In between Church and Orange Street on lower Chapel, something new interrupts the familiar New Haven scenery of parking meters and people waiting for the city bus.
The Lot, an outdoor art space with its first installation sculpture, “Tree Dome,” by Christopher Fernell, offers art in a non-traditional location.
Backsides of buildings frame three sides of the sculpture in an open gravel plaza and the bus stop on lower Chapel encloses the space. The Lot — completed last summer by Artspace, Greater New Haven Transit District, the Town Green Special Services District and the city of New Haven — is a vacant space that was redeveloped as a place for bus riders, pedestrians and residents to gather together and improve the neighborhood through art. Christopher Fernell’s “Tree Dome” is the first of four installation sculptures selected by a Review Committee for display in 2005-2007.
The simple, almost utilitarian, gazebo shape of “Tree Dome,” by Christopher Fernell, is embellished by personal moments of detail created by the once broken and discarded pieces of wood now reassembled to make a sculpture in an unlikely location. “Tree Dome,” has four square columns supporting a lattice dome of recycled wood found throughout New Haven. The dome is about 10 feet off the ground creating a large open space beneath the canopy and between the four columns. The wood is light in color bleached by prolonged time in the sun or stained years ago.
“Tree Dome,” set back from Chapel Street in the Lot, seems peaceful in comparison to the commotion of New Haveners waiting for the bus. Most of the people face the street with their backs turned to the sculpture, but a gravel path through the Lot invites pedestrians to take a closer look at “Tree Dome.” When asked about the sculpture, most passers-by seemed to be considering it for the first time. But one elderly woman said that she was excited by the prospect of art being displaying in the once abandoned lot. Jasmine Armfield, 14, and Ivory Alexander, 15, were full of comments on how they would improve the wooden gazebo.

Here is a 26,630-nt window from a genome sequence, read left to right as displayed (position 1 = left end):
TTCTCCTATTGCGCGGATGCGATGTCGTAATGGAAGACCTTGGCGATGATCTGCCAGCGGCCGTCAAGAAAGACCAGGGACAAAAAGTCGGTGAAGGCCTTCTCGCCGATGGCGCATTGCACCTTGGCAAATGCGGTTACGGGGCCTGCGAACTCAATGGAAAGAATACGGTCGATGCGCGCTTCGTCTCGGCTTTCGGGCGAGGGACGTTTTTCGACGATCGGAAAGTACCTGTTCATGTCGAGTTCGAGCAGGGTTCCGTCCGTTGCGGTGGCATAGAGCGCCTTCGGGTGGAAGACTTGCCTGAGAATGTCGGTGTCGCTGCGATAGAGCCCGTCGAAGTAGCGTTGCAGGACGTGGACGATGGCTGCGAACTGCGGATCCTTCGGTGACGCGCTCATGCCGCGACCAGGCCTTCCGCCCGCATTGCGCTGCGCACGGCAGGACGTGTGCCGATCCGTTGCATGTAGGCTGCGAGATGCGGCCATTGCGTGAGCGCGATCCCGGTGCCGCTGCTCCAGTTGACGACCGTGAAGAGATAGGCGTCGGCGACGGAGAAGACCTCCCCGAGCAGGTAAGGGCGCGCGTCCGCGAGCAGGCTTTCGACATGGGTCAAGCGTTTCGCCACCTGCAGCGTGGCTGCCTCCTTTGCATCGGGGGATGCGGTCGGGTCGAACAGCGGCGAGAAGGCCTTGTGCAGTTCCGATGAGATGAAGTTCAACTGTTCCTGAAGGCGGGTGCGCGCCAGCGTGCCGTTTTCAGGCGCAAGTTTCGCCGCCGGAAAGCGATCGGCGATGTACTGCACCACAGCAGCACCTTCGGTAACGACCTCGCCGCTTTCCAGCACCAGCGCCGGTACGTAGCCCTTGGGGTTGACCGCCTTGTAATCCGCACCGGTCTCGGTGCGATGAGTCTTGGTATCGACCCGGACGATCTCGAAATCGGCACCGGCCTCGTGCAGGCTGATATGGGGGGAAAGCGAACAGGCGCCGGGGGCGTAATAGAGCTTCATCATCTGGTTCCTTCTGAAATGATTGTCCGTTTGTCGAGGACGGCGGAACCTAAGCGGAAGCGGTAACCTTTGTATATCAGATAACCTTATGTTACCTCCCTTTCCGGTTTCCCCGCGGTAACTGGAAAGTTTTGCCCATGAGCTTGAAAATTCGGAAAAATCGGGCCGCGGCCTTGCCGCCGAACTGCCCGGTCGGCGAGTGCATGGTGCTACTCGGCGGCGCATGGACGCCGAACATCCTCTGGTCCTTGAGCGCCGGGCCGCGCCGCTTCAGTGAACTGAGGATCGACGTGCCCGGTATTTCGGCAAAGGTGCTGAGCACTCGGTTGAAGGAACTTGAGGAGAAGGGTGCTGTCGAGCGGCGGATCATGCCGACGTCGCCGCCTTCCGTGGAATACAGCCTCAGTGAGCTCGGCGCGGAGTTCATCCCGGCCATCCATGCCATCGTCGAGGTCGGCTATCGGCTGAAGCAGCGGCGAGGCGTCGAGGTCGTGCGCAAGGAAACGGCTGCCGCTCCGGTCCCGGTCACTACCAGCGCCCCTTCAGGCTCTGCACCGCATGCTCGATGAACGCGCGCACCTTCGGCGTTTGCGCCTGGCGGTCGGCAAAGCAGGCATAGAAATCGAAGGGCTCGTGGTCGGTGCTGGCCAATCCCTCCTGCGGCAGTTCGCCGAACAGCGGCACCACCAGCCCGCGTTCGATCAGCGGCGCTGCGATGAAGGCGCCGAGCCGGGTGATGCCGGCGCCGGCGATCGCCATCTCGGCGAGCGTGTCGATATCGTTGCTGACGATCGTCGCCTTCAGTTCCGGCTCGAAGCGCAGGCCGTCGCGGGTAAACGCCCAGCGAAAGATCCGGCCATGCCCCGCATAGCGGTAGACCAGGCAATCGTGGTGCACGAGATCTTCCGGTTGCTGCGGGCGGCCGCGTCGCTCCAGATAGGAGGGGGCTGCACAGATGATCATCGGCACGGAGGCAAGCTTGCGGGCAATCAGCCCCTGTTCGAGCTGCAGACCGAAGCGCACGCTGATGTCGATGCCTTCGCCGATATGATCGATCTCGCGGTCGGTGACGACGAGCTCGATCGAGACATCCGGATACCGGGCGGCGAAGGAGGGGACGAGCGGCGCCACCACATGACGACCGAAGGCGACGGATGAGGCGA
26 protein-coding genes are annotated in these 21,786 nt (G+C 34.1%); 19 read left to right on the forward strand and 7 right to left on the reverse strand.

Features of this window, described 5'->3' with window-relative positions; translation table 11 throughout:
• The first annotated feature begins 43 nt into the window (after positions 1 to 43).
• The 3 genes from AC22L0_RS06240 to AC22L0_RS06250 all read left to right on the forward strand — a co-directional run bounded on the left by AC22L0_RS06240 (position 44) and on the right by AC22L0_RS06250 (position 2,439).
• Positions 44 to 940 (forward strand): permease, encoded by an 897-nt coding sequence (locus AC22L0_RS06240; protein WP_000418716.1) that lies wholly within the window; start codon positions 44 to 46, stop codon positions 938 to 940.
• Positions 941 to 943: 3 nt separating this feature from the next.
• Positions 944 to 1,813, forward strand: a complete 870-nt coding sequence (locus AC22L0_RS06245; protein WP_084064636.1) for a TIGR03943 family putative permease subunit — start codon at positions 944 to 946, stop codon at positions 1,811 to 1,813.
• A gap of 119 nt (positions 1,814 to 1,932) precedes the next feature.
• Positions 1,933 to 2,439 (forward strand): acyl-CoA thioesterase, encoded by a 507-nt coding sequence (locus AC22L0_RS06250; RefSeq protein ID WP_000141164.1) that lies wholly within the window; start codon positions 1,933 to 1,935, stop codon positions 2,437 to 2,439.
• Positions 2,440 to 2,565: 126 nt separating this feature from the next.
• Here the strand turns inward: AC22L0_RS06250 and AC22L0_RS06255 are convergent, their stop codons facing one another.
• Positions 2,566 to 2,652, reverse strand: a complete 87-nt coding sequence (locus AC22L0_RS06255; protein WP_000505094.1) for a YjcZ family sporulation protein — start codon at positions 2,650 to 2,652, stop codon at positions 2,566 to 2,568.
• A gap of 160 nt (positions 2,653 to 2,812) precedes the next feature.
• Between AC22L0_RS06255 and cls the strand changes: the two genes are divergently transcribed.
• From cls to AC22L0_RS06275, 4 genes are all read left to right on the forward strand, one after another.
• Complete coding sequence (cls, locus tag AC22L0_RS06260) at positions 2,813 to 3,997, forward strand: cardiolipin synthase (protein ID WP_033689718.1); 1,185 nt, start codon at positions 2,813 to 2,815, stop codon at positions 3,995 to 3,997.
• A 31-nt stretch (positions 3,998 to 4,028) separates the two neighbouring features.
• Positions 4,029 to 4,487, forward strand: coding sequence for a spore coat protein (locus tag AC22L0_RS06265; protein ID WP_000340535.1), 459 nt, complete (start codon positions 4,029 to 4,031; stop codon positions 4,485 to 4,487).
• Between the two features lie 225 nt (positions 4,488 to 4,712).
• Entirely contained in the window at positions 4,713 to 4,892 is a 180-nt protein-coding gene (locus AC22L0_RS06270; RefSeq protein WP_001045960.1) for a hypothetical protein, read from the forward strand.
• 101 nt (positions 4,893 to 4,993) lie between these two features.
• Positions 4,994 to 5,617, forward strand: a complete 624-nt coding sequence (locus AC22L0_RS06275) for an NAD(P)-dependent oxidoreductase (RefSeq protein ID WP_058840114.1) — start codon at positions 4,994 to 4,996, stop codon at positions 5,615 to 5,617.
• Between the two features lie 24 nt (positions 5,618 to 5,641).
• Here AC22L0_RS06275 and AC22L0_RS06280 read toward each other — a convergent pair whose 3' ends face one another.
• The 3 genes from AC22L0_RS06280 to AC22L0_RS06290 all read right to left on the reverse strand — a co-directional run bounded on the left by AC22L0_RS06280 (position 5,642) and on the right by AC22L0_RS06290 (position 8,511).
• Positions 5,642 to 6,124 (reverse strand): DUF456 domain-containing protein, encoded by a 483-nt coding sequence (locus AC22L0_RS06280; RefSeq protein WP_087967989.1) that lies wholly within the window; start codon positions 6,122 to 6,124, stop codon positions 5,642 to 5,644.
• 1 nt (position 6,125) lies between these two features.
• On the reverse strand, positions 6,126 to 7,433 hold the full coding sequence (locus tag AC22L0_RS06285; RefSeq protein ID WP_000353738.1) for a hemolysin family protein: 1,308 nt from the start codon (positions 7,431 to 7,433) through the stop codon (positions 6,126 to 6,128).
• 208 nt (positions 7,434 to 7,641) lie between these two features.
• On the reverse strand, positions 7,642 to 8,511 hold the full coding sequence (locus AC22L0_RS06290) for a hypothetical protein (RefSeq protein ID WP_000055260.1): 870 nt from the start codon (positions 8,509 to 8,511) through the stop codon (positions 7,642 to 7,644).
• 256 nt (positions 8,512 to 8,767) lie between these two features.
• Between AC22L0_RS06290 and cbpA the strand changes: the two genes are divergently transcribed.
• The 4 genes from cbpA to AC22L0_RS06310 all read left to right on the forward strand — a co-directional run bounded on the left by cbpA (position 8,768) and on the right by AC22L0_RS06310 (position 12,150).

“A whole bunch of wood isn’t really art,” Armfield said.
At first glance, while waiting for the bus or passing in a car, one might jump to a similar conclusion, but on closer examination beauty is found in the details of the piece. The columns are striped by the cross-sections of doors with different eroding finishes. Doorknobs, latches and hinges are dispersed throughout the structure. These moments allude to the past uses of the materials that now make up the “Tree Dome,” and how, like the display space, they were abandoned and rediscover as something else.
The gazebo-like nature of the structure entices the viewer to step inside the piece, but looking up at the dome from within Fernell’s sculpture, the interior wood appears more utilitarian and lacks the personal detail of the outside wood. The lack of interesting material is mitigated by the view from within the sculpture, which features a manhole-sized opening at the dome’s top. Through this hole and the latticework of the dome, the viewer can see the blue winter sky — a unique sight for most city-dwellers.
The walls of brick, exposed cinderblock and eroding plaster that surround the Lot create a backdrop for sculptures that is not unlike contemporary art gallery walls of cement and plaster. But these walls, like the wood of Christopher Fernell’s “Tree Dome,” have an inherent history that adds intimacy to the space and the sculpture. As people walk through the lot or meet under the gazebo they add to this history with their own stories.
For viewers like Armfield, who do not find “Tree Dome” visually pleasing, the Lot will display new sculptures throughout the year. At the end of February a sculpture by DeWitt Godfrey ’82 will be installed. The Lot is also available for performance pieces. The current sculpture lends itself to a performance space with its pavilion structure.
Waiting for the bus on lower Chapel has added amusement if you take the time to turn away from the street and walk around the Lot and through Fernell’s “Tree Dome.” In doing so you too are contributing to the installation and performance piece that is ever continuing to evolve.
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